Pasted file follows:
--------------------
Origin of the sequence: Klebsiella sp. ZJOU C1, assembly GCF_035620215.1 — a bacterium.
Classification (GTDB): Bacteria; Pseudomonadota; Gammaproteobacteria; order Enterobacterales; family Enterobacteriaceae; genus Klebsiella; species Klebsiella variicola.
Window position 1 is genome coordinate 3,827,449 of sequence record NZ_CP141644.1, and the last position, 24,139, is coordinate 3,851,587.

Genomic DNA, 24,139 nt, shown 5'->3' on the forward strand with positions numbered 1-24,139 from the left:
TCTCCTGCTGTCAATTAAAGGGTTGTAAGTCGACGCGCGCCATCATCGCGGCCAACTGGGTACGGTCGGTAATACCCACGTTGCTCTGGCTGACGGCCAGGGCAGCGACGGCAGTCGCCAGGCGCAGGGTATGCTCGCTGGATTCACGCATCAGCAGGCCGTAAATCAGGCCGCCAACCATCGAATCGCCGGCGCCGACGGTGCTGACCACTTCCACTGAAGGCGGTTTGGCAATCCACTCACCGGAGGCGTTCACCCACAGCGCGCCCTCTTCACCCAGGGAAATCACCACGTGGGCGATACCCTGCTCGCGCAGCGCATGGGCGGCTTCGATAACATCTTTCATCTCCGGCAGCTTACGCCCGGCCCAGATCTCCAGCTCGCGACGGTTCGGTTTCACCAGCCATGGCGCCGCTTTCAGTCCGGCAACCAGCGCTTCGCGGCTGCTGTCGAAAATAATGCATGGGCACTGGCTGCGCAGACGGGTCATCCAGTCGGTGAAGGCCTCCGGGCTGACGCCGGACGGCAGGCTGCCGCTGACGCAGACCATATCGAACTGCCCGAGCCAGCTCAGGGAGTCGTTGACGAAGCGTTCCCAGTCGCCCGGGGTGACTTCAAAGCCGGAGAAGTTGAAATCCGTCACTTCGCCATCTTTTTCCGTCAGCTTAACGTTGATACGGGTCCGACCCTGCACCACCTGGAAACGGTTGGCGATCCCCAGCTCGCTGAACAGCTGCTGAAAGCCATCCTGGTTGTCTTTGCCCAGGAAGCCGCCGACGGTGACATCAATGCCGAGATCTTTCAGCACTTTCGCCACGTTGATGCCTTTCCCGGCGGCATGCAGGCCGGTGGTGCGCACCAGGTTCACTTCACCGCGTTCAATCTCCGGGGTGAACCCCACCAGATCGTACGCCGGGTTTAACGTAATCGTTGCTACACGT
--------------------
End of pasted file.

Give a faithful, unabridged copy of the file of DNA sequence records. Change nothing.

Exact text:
Origin of the sequence: Klebsiella sp. ZJOU C1, assembly GCF_035620215.1 — a bacterium.
Classification (GTDB): Bacteria; Pseudomonadota; Gammaproteobacteria; order Enterobacterales; family Enterobacteriaceae; genus Klebsiella; species Klebsiella variicola.
Window position 1 is genome coordinate 3,827,449 of sequence record NZ_CP141644.1, and the last position, 24,139, is coordinate 3,851,587.

Genomic DNA, 24,139 nt, shown 5'->3' on the forward strand with positions numbered 1-24,139 from the left:
TCTCCTGCTGTCAATTAAAGGGTTGTAAGTCGACGCGCGCCATCATCGCGGCCAACTGGGTACGGTCGGTAATACCCACGTTGCTCTGGCTGACGGCCAGGGCAGCGACGGCAGTCGCCAGGCGCAGGGTATGCTCGCTGGATTCACGCATCAGCAGGCCGTAAATCAGGCCGCCAACCATCGAATCGCCGGCGCCGACGGTGCTGACCACTTCCACTGAAGGCGGTTTGGCAATCCACTCACCGGAGGCGTTCACCCACAGCGCGCCCTCTTCACCCAGGGAAATCACCACGTGGGCGATACCCTGCTCGCGCAGCGCATGGGCGGCTTCGATAACATCTTTCATCTCCGGCAGCTTACGCCCGGCCCAGATCTCCAGCTCGCGACGGTTCGGTTTCACCAGCCATGGCGCCGCTTTCAGTCCGGCAACCAGCGCTTCGCGGCTGCTGTCGAAAATAATGCATGGGCACTGGCTGCGCAGACGGGTCATCCAGTCGGTGAAGGCCTCCGGGCTGACGCCGGACGGCAGGCTGCCGCTGACGCAGACCATATCGAACTGCCCGAGCCAGCTCAGGGAGTCGTTGACGAAGCGTTCCCAGTCGCCCGGGGTGACTTCAAAGCCGGAGAAGTTGAAATCCGTCACTTCGCCATCTTTTTCCGTCAGCTTAACGTTGATACGGGTCCGACCCTGCACCACCTGGAAACGGTTGGCGATCCCCAGCTCGCTGAACAGCTGCTGAAAGCCATCCTGGTTGTCTTTGCCCAGGAAGCCGCCGACGGTGACATCAATGCCGAGATCTTTCAGCACTTTCGCCACGTTGATGCCTTTCCCGGCGGCATGCAGGCCGGTGGTGCGCACCAGGTTCACTTCACCGCGTTCAATCTCCGGGGTGAACCCCACCAGATCGTACGCCGGGTTTAACGTAATCGTTGCTACACGT